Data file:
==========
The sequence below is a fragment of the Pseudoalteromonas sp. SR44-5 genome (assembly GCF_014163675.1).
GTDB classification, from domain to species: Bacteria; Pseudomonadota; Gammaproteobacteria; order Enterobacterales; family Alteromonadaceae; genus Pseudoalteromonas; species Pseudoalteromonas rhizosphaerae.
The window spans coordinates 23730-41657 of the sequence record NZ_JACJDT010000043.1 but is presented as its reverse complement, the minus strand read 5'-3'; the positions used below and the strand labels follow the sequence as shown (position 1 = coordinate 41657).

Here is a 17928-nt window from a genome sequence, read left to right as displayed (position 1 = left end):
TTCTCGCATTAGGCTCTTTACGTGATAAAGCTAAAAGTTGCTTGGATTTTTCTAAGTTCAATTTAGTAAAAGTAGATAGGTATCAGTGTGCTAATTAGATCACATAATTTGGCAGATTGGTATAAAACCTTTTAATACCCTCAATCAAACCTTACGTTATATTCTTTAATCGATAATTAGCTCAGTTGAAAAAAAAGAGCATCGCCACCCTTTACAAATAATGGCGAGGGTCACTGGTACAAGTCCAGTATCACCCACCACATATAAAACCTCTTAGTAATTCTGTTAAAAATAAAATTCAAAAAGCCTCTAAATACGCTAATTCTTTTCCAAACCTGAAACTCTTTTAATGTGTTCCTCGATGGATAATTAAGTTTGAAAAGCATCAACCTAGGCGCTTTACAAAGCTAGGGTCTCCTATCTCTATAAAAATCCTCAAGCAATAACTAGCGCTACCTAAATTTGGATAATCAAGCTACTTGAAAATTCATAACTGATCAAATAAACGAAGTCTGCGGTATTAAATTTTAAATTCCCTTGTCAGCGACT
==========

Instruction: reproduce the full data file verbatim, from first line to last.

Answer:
The sequence below is a fragment of the Pseudoalteromonas sp. SR44-5 genome (assembly GCF_014163675.1).
GTDB classification, from domain to species: Bacteria; Pseudomonadota; Gammaproteobacteria; order Enterobacterales; family Alteromonadaceae; genus Pseudoalteromonas; species Pseudoalteromonas rhizosphaerae.
The window spans coordinates 23730-41657 of the sequence record NZ_JACJDT010000043.1 but is presented as its reverse complement, the minus strand read 5'-3'; the positions used below and the strand labels follow the sequence as shown (position 1 = coordinate 41657).

Here is a 17928-nt window from a genome sequence, read left to right as displayed (position 1 = left end):
TTCTCGCATTAGGCTCTTTACGTGATAAAGCTAAAAGTTGCTTGGATTTTTCTAAGTTCAATTTAGTAAAAGTAGATAGGTATCAGTGTGCTAATTAGATCACATAATTTGGCAGATTGGTATAAAACCTTTTAATACCCTCAATCAAACCTTACGTTATATTCTTTAATCGATAATTAGCTCAGTTGAAAAAAAAGAGCATCGCCACCCTTTACAAATAATGGCGAGGGTCACTGGTACAAGTCCAGTATCACCCACCACATATAAAACCTCTTAGTAATTCTGTTAAAAATAAAATTCAAAAAGCCTCTAAATACGCTAATTCTTTTCCAAACCTGAAACTCTTTTAATGTGTTCCTCGATGGATAATTAAGTTTGAAAAGCATCAACCTAGGCGCTTTACAAAGCTAGGGTCTCCTATCTCTATAAAAATCCTCAAGCAATAACTAGCGCTACCTAAATTTGGATAATCAAGCTACTTGAAAATTCATAACTGATCAAATAAACGAAGTCTGCGGTATTAAATTTTAAATTCCCTTGTCAGCGACT